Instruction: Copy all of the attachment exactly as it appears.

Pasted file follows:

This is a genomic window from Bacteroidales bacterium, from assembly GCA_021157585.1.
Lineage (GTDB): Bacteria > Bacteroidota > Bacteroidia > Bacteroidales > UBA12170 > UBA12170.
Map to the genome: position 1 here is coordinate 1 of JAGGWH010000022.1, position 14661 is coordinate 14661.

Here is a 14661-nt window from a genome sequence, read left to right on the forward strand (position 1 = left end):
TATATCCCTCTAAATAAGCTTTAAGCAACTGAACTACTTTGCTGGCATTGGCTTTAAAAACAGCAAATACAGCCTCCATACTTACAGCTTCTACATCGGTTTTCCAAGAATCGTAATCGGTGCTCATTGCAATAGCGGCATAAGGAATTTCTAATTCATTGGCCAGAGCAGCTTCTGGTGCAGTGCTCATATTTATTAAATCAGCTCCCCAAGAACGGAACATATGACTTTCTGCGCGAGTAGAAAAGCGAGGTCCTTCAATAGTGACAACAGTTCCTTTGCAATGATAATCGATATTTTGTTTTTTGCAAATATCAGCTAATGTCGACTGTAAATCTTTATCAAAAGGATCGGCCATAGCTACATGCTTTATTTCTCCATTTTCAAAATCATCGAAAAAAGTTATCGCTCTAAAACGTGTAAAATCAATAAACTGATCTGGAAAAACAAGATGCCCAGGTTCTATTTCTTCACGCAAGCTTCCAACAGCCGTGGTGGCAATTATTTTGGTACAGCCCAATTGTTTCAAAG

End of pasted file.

This is a genomic window from Bacteroidales bacterium, from assembly GCA_021157585.1.
Lineage (GTDB): Bacteria > Bacteroidota > Bacteroidia > Bacteroidales > UBA12170 > UBA12170.
Map to the genome: position 1 here is coordinate 1 of JAGGWH010000022.1, position 14661 is coordinate 14661.

Here is a 14661-nt window from a genome sequence, read left to right on the forward strand (position 1 = left end):
TATATCCCTCTAAATAAGCTTTAAGCAACTGAACTACTTTGCTGGCATTGGCTTTAAAAACAGCAAATACAGCCTCCATACTTACAGCTTCTACATCGGTTTTCCAAGAATCGTAATCGGTGCTCATTGCAATAGCGGCATAAGGAATTTCTAATTCATTGGCCAGAGCAGCTTCTGGTGCAGTGCTCATATTTATTAAATCAGCTCCCCAAGAACGGAACATATGACTTTCTGCGCGAGTAGAAAAGCGAGGTCCTTCAATAGTGACAACAGTTCCTTTGCAATGATAATCGATATTTTGTTTTTTGCAAATATCAGCTAATGTCGACTGTAAATCTTTATCAAAAGGATCGGCCATAGCTACATGCTTTATTTCTCCATTTTCAAAATCATCGAAAAAAGTTATCGCTCTAAAACGTGTAAAATCAATAAACTGATCTGGAAAAACAAGATGCCCAGGTTCTATTTCTTCACGCAAGCTTCCAACAGCCGTGGTGGCAATTATTTTGGTACAGCCCAATTGTTTCAAAG